It depends. If the camera is hidden in a bathroom or in a bedroom, where people have a reasonable expectation of privacy, then it’s probably illegal. If it’s not in a private place, but records audio and conversations without people knowing, it’s probably illegal. Voyeurism and eavesdropping laws are complicated in Connecticut, so it’s always best to get the advice of an experienced Stamford criminal attorney. For more on whether you can use a hidden camera or a nanny cam in your home, check out this post.
Yes. In Connecticut, if you’re arrested for Voyeurism under Connecticut criminal law § 53a-189a, then you’re charged with either a Class C Felony or a Class D Felony. An arrest for Voyeurism in Stamford leaves you exposed to 5 to 10 years of jail, a minimum of ten years of sex offender probation, and a potential permanent felony conviction record. For more on penalties for Voyeurism in Connecticut, click here.
Generally, Connecticut’s voyeurism laws prohibit taking pictures or recordings of someone when they are unclothed or otherwise have an expectation of privacy. Top Stamford criminal attorneys often see investigations and arrests for allegations of someone hiding a camera in a bathroom, bedroom, or changing room. Other common accusations include taking “upskirt photos” of another person, often on a cell phone camera.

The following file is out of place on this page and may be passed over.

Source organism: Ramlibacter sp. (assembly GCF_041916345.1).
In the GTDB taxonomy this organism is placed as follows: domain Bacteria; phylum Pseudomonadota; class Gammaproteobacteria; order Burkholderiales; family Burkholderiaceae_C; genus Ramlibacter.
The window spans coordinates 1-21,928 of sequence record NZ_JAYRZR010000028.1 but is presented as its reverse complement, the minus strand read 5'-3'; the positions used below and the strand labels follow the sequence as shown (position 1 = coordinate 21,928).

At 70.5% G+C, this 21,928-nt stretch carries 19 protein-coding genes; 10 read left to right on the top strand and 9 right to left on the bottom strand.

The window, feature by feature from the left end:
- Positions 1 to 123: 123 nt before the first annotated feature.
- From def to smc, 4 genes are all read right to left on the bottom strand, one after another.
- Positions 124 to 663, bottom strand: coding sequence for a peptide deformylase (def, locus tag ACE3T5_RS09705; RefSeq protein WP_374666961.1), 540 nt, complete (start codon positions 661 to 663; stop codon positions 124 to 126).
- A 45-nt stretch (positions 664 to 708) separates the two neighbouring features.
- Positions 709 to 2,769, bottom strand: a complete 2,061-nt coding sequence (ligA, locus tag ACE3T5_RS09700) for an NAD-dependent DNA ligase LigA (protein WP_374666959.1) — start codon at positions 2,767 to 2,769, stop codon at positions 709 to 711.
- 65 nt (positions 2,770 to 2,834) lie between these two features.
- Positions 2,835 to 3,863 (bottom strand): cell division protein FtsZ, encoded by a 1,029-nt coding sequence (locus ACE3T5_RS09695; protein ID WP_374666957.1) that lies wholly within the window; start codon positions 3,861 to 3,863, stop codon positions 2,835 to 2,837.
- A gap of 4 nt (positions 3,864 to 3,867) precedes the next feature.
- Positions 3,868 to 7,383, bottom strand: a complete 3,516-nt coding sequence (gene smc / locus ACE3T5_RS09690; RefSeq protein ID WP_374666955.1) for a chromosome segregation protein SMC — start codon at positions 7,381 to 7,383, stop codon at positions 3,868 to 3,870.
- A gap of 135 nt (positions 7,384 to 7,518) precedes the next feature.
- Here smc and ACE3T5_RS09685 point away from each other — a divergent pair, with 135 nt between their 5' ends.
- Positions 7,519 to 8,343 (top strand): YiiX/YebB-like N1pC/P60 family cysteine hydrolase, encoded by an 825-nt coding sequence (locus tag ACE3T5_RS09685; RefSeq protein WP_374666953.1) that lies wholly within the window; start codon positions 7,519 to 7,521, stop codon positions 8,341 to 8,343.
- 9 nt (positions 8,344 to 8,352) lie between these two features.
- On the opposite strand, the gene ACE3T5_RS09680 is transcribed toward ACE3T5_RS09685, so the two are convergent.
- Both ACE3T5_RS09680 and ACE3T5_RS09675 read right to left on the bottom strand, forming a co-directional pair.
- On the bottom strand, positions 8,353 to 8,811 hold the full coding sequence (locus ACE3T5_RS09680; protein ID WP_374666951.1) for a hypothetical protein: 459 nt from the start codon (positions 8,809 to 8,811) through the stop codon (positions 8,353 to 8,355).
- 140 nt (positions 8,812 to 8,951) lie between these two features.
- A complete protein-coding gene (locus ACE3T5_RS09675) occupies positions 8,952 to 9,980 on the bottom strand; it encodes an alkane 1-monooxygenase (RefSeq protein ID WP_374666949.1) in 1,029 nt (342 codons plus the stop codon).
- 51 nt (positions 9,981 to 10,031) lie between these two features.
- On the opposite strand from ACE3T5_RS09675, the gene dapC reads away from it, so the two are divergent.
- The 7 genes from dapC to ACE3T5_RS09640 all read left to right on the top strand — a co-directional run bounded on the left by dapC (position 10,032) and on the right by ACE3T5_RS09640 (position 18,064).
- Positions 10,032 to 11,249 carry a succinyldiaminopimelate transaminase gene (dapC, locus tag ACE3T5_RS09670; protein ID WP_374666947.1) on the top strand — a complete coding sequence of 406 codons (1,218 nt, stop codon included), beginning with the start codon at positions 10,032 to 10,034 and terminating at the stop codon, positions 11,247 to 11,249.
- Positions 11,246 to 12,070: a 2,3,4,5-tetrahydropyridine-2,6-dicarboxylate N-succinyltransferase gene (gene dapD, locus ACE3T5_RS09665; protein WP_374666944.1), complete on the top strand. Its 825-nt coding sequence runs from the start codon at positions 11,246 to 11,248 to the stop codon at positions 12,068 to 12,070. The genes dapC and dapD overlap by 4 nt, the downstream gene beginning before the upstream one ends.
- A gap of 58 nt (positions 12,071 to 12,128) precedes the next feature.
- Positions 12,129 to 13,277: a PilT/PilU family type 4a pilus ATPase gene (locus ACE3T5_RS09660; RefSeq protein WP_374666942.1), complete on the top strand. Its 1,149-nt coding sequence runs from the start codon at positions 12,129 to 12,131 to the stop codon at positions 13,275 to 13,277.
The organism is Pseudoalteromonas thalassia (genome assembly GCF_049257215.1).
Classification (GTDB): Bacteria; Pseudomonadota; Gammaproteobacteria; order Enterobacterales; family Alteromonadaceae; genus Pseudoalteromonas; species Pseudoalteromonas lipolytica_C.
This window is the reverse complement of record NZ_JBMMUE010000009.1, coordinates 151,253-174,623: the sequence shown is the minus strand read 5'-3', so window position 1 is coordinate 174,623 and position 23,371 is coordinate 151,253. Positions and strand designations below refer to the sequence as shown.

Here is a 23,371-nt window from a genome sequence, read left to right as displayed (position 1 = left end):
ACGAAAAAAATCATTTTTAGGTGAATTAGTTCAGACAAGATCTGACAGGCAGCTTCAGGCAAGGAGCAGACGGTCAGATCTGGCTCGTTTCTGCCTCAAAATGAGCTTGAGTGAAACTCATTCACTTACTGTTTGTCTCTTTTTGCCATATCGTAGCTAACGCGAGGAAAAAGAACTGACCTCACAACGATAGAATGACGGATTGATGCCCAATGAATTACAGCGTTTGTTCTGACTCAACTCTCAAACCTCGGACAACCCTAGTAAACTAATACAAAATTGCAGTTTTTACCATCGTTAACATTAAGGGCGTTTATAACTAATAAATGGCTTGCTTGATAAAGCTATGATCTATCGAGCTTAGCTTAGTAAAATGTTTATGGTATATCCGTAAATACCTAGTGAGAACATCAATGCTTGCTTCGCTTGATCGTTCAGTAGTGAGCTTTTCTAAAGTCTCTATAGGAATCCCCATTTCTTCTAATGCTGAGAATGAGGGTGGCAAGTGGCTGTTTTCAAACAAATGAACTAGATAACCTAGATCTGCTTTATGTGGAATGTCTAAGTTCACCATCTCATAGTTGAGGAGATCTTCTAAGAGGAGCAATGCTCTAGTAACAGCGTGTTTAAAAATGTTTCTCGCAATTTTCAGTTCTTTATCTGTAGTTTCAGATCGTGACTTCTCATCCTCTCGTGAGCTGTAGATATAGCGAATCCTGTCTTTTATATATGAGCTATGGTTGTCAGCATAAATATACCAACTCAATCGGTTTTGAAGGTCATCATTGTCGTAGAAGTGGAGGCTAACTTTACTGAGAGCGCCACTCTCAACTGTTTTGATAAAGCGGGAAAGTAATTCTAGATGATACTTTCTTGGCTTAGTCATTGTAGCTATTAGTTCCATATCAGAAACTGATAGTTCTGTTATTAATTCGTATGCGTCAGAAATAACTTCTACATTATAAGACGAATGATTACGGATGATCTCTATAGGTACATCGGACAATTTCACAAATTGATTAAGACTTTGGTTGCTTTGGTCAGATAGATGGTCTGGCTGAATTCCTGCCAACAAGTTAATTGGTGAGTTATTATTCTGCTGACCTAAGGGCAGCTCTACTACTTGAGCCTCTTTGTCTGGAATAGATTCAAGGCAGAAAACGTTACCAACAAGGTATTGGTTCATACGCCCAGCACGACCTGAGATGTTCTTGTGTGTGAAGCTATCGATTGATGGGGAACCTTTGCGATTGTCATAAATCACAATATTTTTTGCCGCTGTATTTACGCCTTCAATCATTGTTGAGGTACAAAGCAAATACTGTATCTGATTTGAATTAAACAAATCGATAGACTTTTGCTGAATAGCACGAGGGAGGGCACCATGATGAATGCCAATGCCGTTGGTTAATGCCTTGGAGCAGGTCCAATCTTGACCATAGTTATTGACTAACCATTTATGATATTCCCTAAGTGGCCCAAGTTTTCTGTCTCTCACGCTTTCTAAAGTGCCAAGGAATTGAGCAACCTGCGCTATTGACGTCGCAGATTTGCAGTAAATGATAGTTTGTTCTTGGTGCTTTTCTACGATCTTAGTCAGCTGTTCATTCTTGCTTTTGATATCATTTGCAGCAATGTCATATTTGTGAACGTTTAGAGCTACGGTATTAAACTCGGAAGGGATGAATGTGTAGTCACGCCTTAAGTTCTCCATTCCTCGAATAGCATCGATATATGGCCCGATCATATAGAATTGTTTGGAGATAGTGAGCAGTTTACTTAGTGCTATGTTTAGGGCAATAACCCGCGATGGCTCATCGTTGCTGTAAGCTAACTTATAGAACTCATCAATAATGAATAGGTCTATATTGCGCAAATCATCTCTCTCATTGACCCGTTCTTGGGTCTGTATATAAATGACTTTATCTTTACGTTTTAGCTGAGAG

Unfortunately, unless someone accuses you directly before going to the police, you may not even know at first. Some people find out they’re being investigated when a team of Stamford Police officers show up at their door, with a search and seizure warrant for all of their electronics. Some people receive a phone call from a detective, asking them to come in for questioning. Others learn about the investigation only after there’s a warrant for their arrest. No matter the circumstances, as soon as you are aware of any type of criminal accusations against you, your first call should be to an experienced Connecticut criminal defense attorney to make sure all of your rights are protected.
An experienced criminal attorney will work with you to find out exactly what happened from your point of view. In some cases, your attorney will advise giving information to the police, but only with your attorney by your side. If you’re arrested for Voyeurism in Stamford, your attorney will carefully scrutinize all reports and electronic evidence before working with you to build your defense. For example, did you actually have the intent to commit voyeurism? Was there actually an expectation of privacy? For more on how an attorney can help, click here.
Whether police showed up at your house with a search warrant, called to ask you questions, or you’ve been arrested for Voyeurism in Stamford, don’t make the mistake of trying to handle it yourself. At Mark Sherman Law, we have a team of attorneys experienced in defending Voyeurism cases all over the state. You can see hundreds of reviews from our past clients at Avvo.com. You can contact us at any time.